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Acidic drinks can be harmful to teeth

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In recognition of National Children’s Dental Health Month, the Marion County Public Health Department’s (MCPHD) dental health department is teaching children and their parents about the harmful effects of acidic drinks on teeth.

“Many drinks aren’t as healthy as you may think,” said Tonya Stewart, DDS, director of dental health services for the MCPHD. “Sports drinks and juices contain as much, or more, enamel-eroding acid as soda.”

Dr. Stewart wants parents to realize that the healthiest drinks their children can consume are water and milk.

When the acid in many trendy drinks comes in contact with teeth, it softens the enamel and causes dental erosion. The increased consumption of soda and trendy drinks is causing a rise in the dental problems that 50 years of public health initiatives—such as fluoridated water and dental sealants—were previously guarding against.

Many drinks that are high in acid also contain a lot of sugar. Sugar feeds the bacteria that causes tooth decay and overwhelms the positive effects of fluoride.

Some examples of drinks with high acidity are: diet Schweppes tonic water, Minute Made® lemonade and Minute Made® orange juice, SoBe Energy Citrus, Gatorade®, Full Throttle energy drink, Diet Coke, Propel® Fitness Water. (These results were found in a test by Dr. John Ruby, University of Alabama, Birmingham School of Dentistry, 2007.)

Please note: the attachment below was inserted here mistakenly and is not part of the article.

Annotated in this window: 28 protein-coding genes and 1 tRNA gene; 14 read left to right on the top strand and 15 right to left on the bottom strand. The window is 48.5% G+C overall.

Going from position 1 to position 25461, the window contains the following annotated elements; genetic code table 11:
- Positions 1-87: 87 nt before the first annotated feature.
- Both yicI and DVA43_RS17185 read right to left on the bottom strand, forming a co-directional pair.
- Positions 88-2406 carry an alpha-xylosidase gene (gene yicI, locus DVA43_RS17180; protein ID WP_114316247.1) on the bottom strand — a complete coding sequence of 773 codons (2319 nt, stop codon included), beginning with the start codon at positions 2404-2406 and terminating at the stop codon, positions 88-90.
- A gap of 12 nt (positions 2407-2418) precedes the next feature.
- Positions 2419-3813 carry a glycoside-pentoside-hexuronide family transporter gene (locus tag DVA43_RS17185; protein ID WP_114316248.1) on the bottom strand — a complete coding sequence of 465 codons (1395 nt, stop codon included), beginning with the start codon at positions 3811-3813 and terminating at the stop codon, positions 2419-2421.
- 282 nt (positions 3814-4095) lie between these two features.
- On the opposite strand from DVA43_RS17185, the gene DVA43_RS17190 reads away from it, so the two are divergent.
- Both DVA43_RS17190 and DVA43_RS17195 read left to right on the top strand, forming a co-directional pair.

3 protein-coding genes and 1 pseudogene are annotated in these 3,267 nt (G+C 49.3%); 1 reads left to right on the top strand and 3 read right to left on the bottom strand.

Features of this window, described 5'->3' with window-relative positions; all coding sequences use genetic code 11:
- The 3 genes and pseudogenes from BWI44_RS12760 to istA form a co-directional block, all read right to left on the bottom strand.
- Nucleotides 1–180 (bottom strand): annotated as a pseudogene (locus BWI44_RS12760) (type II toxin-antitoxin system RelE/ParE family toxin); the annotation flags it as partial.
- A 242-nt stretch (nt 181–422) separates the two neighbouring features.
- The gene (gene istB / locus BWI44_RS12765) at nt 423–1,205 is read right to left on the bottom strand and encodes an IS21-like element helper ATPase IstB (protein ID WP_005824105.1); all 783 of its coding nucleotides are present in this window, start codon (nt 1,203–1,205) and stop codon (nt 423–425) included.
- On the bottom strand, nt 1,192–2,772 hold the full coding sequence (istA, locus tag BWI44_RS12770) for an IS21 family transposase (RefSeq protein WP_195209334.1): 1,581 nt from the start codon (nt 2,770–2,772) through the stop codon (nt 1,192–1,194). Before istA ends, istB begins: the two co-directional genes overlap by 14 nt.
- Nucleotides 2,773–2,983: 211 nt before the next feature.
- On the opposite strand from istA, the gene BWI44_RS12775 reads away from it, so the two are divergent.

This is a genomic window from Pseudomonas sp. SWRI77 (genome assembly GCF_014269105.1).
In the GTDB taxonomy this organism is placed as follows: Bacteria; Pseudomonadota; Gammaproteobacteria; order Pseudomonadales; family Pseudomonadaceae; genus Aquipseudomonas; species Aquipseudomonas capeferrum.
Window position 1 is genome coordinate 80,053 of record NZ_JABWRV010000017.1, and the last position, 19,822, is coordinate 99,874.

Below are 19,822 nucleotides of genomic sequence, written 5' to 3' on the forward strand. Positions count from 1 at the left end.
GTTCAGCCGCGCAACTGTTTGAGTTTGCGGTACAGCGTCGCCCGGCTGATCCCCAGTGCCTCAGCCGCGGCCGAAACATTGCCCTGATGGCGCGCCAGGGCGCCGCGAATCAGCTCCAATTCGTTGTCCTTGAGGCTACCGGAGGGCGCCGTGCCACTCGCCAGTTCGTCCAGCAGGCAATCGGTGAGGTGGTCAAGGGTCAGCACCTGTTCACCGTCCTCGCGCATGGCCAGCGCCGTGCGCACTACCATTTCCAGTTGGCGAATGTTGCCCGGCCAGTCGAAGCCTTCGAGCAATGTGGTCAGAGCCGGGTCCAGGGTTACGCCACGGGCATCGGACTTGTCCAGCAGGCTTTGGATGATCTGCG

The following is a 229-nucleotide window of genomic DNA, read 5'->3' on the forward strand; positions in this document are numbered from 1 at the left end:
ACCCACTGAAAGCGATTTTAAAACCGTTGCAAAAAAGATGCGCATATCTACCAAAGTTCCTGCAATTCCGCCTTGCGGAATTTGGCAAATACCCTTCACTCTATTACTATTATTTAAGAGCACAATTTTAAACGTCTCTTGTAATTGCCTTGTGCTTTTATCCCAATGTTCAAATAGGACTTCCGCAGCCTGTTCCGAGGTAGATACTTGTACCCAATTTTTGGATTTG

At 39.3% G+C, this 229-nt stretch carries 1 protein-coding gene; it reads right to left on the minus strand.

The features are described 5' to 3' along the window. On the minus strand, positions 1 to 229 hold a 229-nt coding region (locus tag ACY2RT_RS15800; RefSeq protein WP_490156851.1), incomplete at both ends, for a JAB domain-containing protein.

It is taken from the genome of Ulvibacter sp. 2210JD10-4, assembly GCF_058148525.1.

There are some things you can do to minimize the effects of sugar and acid when consuming soda and sports drinks:

Drink the beverage in one sitting quickly. Slowly sipping on a soda causes a steady stream of enamel eroding acid. It is much better for one’s teeth to drink a soda quickly, rather than slowly.

Use a straw. This will minimize the drink’s contact with teeth and gums.

Drink water after finishing a soda or sports drink. This rinses the mouth removing some of the acidity and sugars.

Dehydration also plays a role in acid erosion. After working up a sweat, it is always better to reach for water before a sports drink. Acid in sports drinks causes more damage in a dry mouth than a hydrated one.

“Sports drinks have their benefits, but they are harming your teeth,” said Dr. Stewart. She advises everyone to drink some water after exercising before reaching for a sports drink

Through dental clinics, the Smile Mobile and through education, the health department is interested in developing a lifetime of good dental habits by beginning dental visits no later than a child’s first birthday.

A visible part of the dental services program is the Smile Mobile. The shimmering white clinic on wheels with its multi-colored smiley faces dotting the exterior makes hundreds of stops throughout the county annually and serves thousands of children. Among the many benefits of the Smile Mobile is its ability to reach large groups of people at one time. The Smile Mobile also provides needed dental services to people who may find transportation an obstacle to receiving care.

Besides the Smile Mobile, the dental services program has five clinic sites, three school-based clinics and is a partner in the Indianapolis homeless shelter initiative.

For more information about the dental program, call the health department at (317) 221-2329.

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